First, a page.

Spring was amazingly productive fishing from shore, but the water has warmed up, and it’s getting a little tougher out there. There are still plenty of fish in the sea, however, and with a little patience and persistence, there is some great fishing to be had.
Luke at Dick’s Bait & Tackle says the bonito are starting to arrive. They have been caught off Wasque, and off Nomans. Bluefish have been all over East Beach, and Middle Ground, with sporadic blues being caught on the north shore and in the Aquinnah area. The bass have been mostly sticking to deeper water, but if you do not have access to a boat, fishing at night from shore can still be productive, mostly weeding through schools of smaller bass and waiting for a larger fish to arrive.
Fishing for bluefish is a blast. Bluefish fight vigorously when you hook them up, and they are an abundant and often underused resource. For many years bluefish where considered by most to be practically inedible. My father-in-law, a lifelong fisherman from the Cape, spent most of his life catching bluefish for lobster bait. Though they make excellent bait, I love to eat bluefish. As a chef, I am often asked what to do with a fresh catch, so I would like to share with you a simple recipe to make your catch into a crowd-pleasing dish that is truly delicious.
First things first, when you catch a bluefish, make sure to bleed it immediately. When fish fight, or are put under stress, there is a buildup of lactic acid in the flesh, which can “cook” or “burn” the flesh if it is not metabolized. With big-game fish like tuna, some fishermen will let the fish rest on the side of the boat before it is killed, to allow the acid to be metabolized. The second reason to bleed and ice your fish as soon as possible is discoloration of the meat and, of course, the fishy taste that is often associated with bluefish. Bacteria are harbored in the gills and guts of any fish, so it is important to gut and rinse the fish before you filet it. With bluefish, I like to bleed, gut, rinse, and ice them before I get home. Bluefish fillets should not be red if they are handled correctly.
Smoking is a great way to introduce people to bluefish. There are many smoking methods for fish, but I would like to share with you one of the simplest methods to get you started. Begin with a 50/50 salt and sugar cure for five to six hours. Simply pack the fish in the cure and leave it covered in the refrigerator. This will draw a considerable amount of water out of the filets. Rinse the fish with cold water and pat it dry with a paper towel. Lightly salt the filet and let it rest in the refrigerator for an hour or two until a nice pellicle has formed (a thin film that allows the smoke to adhere to the fish). Drizzle a little maple syrup and your favorite spices on top of the filet, and smoke them on low heat (under 150°F) until the fish is dark and firm. The fish will be cooked in about an hour, but for the purposes of smoked bluefish, we want to take that a little further and allow the fish to really soak up that smoky flavor.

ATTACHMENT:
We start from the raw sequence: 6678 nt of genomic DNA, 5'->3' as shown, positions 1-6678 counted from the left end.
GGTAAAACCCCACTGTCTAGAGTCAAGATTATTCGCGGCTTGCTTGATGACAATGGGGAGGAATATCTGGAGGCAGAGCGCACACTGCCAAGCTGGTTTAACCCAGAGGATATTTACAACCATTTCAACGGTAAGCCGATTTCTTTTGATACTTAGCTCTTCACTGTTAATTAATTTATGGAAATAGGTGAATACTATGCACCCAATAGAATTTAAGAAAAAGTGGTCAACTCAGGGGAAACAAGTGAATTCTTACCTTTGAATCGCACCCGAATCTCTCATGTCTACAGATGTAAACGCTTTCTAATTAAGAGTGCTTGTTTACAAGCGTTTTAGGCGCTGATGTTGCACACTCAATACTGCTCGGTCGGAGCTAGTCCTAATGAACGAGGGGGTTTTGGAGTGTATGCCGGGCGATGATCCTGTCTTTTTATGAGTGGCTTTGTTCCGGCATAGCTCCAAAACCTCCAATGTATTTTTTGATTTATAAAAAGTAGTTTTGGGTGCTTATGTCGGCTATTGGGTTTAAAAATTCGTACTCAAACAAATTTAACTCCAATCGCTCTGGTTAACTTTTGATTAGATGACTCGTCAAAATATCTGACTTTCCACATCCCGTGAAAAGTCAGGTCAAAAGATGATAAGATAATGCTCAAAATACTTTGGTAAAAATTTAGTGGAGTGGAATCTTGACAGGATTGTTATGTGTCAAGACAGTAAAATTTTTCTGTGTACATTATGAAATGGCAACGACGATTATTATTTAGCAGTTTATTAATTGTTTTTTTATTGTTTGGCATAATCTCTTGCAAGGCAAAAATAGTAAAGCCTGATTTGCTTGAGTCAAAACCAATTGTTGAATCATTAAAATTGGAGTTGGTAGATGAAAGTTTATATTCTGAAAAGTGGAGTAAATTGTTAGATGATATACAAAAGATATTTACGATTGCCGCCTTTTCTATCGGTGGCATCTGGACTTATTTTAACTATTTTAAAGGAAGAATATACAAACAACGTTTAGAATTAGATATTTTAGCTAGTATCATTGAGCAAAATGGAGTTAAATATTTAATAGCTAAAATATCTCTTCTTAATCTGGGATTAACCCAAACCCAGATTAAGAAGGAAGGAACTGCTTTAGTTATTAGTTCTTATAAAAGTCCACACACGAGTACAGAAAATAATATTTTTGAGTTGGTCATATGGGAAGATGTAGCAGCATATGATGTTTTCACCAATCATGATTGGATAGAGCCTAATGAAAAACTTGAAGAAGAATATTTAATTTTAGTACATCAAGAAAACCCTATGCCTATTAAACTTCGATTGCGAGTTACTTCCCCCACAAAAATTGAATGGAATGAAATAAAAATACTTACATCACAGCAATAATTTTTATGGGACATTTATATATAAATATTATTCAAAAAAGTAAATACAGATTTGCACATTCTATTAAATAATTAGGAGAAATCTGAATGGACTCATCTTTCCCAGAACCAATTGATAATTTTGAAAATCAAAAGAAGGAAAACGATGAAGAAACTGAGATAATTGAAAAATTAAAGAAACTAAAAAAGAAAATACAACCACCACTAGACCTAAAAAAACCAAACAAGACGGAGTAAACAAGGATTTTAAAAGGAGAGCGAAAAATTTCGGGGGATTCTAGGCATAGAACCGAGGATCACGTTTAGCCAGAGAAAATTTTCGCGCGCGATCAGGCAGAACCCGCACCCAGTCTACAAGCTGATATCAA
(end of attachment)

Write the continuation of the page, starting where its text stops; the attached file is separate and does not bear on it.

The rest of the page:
Smoked bluefish can be eaten on its own, but the prefered method these days seems to be bluefish pâte. While dining in New York, I had a smoked trout pâte that used cottage cheese as its main ingredient, and was blown away by how well it stood up to the flavor of the smoked fish. Here is a fun and easy recipe to make smoked bluefish pâte at home.
1 cup smoked bluefish (shredded)
¼ cup cottage cheese
2 Tbsp. sour cream
2 Tbsp. capers
1 Tbsp. lemon juice
1 tsp. horseradish
Lots of chopped chives, or garlic chives
Simply mix all of the ingredients together, season with salt and pepper to taste, and serve with crackers or freshly sliced cucumber. Feel free to experiment with proportions, and add ingredients like mustard seed or soy sauce, to make it your own.
Gavin Smith began fishing when he moved to Martha’s Vineyard in 2014. He is a self-admitted novice, but a truly avid one, eager to learn and share as much as he can. Gavin is a private chef and passionate foodie who appreciates the bounty that Vineyard waters provide, and likes nothing more than sharing his passion with his clients. He’ll be a regular contributor to the Fishing Report.